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How braces move teeth

Anyone with misaligned or crooked teeth may have considered orthodontic braces at some point. In fact, getting braces has now become a rite of passage for many youths. The American Association of Orthodontics reports that roughly four million people are wearing braces at any given moment, and one in five of those people is an adult.

Orthodontists often share with their patients what to expect from their treatments, including how long they can expect to be in braces. While many know the basics of braces, they may be curious as to why braces are so effective.

Anyone who has had a tooth extraction knows that teeth don’t move around willingly, but they’re not cemented into the jaw, either. In fact, teeth are held in place by what is known as the periodontal ligament. This ligament connects the roots of each tooth to the surrounding alveolar bone of the jaw that contains tooth sockets. The ligament is strong but it’s also malleable. This means that when pressure is applied for certain periods of time, teeth can move rather easily.

Braces consist of various components, all designed to put pressure on teeth so they move gradually. Brackets are the metal or ceramic materials that are glued to the surface of the teeth. Archwires are fitted over the brackets and are the primary pressure-makers of the braces system. O rings, also known as ligatures or ligature elastics, are small elastic bands that hold the bracket onto the archwire and will be changed at each adjustment.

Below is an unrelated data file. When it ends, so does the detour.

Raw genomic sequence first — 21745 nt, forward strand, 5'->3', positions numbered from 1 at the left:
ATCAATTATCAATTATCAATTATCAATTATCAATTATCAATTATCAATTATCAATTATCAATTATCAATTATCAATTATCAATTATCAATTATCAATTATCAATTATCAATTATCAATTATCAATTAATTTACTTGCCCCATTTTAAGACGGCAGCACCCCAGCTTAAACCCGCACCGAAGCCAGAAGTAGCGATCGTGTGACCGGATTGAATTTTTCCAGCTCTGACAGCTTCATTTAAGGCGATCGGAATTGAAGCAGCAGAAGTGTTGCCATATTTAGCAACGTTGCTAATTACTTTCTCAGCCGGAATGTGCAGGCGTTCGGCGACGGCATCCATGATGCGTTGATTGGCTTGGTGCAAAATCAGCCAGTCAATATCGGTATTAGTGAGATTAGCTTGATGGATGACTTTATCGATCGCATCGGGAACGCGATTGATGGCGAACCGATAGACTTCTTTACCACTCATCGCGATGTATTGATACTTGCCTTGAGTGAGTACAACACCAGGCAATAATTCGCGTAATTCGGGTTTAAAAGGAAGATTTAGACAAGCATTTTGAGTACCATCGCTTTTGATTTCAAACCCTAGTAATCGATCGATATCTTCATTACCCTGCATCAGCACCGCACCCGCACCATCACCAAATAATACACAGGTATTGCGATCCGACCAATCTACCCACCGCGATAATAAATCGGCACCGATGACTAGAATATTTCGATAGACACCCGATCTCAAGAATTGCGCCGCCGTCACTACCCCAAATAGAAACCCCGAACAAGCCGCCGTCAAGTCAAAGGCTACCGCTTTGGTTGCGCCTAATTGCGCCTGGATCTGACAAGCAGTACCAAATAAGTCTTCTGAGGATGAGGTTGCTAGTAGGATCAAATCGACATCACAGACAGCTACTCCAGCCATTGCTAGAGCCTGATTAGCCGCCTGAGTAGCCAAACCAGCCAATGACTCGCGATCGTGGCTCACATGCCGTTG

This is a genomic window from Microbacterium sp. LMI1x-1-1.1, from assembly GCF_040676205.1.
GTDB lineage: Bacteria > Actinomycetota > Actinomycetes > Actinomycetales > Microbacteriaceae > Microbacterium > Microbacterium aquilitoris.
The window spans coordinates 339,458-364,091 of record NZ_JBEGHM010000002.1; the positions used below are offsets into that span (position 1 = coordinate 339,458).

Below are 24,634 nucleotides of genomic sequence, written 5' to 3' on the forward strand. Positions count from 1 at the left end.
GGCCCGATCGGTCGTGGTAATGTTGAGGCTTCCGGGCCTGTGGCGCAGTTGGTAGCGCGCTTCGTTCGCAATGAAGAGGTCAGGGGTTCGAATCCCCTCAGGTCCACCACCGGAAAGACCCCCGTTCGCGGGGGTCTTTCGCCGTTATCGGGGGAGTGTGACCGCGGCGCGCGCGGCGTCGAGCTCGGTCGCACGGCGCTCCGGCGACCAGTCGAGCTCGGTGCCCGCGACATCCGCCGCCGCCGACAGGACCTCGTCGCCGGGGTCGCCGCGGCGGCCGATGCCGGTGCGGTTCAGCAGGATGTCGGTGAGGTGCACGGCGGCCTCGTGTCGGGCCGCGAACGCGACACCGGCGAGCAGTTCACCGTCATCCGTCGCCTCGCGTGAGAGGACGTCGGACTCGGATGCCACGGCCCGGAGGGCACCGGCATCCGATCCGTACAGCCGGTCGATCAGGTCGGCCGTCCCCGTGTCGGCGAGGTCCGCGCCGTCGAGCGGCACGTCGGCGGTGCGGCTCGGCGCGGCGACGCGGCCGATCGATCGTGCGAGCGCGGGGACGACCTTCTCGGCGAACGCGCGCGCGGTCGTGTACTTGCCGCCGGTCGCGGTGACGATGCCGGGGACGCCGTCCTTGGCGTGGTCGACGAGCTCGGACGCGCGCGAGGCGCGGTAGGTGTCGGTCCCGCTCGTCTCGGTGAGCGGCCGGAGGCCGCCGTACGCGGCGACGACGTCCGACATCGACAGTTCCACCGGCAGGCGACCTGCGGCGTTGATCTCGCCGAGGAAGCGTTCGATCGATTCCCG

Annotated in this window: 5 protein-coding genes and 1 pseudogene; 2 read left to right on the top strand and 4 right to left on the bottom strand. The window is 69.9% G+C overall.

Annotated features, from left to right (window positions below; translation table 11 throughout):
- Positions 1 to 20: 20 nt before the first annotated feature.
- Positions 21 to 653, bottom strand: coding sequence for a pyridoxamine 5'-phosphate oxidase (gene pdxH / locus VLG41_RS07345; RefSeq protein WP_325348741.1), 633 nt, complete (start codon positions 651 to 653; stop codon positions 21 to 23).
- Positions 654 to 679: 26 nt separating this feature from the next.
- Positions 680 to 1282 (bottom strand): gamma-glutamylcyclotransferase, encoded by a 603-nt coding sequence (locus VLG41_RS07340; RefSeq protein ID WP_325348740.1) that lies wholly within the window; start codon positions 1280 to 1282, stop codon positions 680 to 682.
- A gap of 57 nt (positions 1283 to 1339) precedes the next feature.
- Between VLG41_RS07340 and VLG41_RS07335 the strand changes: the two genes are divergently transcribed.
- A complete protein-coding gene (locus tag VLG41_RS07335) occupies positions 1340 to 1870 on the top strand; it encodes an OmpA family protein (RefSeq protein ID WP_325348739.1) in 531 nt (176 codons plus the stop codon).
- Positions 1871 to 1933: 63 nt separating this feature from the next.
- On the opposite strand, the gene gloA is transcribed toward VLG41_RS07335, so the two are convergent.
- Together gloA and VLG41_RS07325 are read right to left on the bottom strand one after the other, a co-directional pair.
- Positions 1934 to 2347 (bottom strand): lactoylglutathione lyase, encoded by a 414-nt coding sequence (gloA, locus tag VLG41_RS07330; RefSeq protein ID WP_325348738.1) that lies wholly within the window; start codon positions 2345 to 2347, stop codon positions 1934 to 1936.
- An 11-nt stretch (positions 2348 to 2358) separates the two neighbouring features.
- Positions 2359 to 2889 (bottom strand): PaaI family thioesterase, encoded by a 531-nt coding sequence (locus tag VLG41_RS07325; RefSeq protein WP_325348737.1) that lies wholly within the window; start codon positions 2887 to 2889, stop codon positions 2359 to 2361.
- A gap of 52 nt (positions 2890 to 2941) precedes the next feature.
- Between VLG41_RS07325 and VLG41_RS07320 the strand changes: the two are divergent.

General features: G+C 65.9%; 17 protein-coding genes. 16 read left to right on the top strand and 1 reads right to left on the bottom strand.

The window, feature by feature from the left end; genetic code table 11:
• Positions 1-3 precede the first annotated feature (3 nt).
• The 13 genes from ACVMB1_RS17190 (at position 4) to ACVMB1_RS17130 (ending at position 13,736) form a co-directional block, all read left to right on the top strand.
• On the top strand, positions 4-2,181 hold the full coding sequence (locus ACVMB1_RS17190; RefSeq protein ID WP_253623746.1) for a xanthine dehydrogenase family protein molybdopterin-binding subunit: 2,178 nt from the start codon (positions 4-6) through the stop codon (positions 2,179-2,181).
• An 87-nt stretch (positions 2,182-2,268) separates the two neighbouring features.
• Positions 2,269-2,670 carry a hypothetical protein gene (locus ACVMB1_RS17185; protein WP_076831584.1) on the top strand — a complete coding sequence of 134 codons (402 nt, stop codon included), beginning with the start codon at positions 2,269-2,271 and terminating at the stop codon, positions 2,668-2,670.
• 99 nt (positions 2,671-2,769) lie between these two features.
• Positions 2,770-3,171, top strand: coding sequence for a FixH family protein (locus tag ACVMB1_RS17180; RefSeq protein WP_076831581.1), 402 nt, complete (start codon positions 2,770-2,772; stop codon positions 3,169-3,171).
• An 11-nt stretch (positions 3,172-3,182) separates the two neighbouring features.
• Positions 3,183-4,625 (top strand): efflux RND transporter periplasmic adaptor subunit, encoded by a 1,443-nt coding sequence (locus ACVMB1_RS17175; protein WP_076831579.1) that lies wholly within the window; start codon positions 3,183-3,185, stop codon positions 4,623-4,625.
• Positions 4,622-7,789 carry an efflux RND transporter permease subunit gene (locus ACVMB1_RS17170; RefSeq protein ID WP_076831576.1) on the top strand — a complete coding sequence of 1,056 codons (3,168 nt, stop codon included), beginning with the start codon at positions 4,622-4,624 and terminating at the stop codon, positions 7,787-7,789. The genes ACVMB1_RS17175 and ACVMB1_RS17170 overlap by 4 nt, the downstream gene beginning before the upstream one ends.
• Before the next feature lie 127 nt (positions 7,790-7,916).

When braces put pressure on the teeth, the periodontal membrane stretches on one side and compresses on the other, which essentially loosens the tooth in the socket. The orthodontist uses techniques and skill to manipulate each tooth into better position. This happens while the jaw bone grows in to support the tooth in its new position – called bone remodeling.

Some discomfort is to be expected during bone remodeling, but it’s usually a dull ache. It takes months for new tissue to come in while teeth move. Each patient is unique, but the process typically takes one to three years.

Patients are urged to wear a retainer following orthodontic treatment to keep teeth in their optimal positions, as teeth will move as people get older and may try to crowd at the front of the mouth.

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